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The Son Of God And The Angelomorphic Holy Spirit In Justin Martyr

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Chapter Summary

The fact that Justin Martyr articulated his trinitarian faith by means of a problematic trinitarian theology is a commonplace in scholarship. This chapter attempts to place Justins understanding of the Spirit in the larger tradition of angelomorphic pneumatology, illustrated by Revelation, the Shepherd of Hermas, and some of Clement of Alexandrias writings. In doing so, the author treads the footsteps of Christian Oeyen, who suggested this direction in an article published in 1972 and suggestively entitled The Teaching about the Divine Powers in Justin. To give an account of the Son of God, Justin deploys a christological reading of biblical theophanies, which enables him to proclaim Christ as the Lord who appeared to the patriarchs and prophets before being incarnate from the Virgin. Similarly to Clement of Alexandria, Justin uses angelic imagery to convey his teaching about the Holy Spirit.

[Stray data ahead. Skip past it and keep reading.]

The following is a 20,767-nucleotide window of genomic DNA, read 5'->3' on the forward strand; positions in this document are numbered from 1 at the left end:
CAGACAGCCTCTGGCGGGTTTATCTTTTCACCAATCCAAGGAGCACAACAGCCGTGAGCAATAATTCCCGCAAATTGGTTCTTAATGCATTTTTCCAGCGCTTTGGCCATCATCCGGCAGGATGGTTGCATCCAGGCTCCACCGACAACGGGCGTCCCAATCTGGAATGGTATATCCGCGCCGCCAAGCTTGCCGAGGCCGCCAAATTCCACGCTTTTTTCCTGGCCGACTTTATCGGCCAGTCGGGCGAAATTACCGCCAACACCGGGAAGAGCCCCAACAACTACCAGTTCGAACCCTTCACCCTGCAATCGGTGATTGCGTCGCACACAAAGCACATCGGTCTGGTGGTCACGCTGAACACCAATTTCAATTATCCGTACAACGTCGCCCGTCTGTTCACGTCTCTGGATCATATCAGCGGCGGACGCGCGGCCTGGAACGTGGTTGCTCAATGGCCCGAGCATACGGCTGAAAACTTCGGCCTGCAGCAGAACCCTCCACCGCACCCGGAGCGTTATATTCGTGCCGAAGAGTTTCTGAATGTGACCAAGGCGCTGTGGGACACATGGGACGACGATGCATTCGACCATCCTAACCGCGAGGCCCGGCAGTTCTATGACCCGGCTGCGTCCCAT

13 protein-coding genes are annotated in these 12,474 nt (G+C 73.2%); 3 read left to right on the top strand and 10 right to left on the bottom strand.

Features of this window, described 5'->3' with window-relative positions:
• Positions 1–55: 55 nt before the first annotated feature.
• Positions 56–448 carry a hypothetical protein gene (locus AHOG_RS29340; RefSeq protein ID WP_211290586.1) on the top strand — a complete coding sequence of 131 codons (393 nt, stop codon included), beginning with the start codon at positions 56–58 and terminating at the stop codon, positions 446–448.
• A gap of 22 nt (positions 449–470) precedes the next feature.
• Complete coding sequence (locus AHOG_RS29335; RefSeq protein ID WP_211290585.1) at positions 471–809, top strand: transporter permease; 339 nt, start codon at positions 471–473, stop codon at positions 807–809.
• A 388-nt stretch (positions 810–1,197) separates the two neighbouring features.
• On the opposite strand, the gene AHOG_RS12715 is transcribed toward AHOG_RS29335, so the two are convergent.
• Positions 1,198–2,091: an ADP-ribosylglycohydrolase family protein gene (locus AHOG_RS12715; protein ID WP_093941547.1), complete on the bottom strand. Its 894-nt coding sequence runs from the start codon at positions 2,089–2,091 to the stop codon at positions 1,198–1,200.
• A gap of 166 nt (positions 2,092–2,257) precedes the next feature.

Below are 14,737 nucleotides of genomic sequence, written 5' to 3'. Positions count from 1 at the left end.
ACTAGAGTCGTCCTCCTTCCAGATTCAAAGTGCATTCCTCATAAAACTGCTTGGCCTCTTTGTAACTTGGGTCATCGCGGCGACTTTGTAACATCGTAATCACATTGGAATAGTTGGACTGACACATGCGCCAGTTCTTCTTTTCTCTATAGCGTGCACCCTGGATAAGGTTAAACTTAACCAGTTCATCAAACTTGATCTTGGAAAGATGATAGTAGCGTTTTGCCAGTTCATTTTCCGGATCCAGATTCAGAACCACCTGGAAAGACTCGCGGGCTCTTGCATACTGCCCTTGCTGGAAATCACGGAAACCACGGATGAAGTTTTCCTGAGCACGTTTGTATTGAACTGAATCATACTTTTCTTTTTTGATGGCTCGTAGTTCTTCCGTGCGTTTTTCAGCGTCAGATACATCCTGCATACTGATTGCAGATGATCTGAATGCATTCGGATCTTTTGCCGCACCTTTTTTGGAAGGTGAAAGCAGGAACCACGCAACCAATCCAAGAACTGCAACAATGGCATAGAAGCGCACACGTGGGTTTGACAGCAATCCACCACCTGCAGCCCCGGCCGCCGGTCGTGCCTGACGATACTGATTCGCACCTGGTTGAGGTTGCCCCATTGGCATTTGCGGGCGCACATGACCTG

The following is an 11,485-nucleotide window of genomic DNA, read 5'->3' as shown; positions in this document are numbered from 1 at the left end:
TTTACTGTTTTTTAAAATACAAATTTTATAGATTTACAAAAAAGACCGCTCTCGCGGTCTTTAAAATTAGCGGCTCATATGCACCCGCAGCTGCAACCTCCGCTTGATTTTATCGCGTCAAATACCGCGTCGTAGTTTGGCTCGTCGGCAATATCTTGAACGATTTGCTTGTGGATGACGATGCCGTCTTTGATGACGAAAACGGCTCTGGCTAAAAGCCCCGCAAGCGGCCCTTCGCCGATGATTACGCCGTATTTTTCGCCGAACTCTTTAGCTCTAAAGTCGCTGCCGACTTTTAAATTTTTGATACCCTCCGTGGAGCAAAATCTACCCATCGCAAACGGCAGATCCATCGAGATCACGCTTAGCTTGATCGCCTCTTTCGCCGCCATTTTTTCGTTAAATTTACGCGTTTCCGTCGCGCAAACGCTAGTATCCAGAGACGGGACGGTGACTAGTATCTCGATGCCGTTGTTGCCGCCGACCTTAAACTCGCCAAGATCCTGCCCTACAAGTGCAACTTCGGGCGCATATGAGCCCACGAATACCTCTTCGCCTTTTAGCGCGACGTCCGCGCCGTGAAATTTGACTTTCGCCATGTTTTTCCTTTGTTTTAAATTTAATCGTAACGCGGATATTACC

Keywords: angelomorphic pneumatology; Clement of Alexandria; Holy Spirit; Justin Martyr; Son of God



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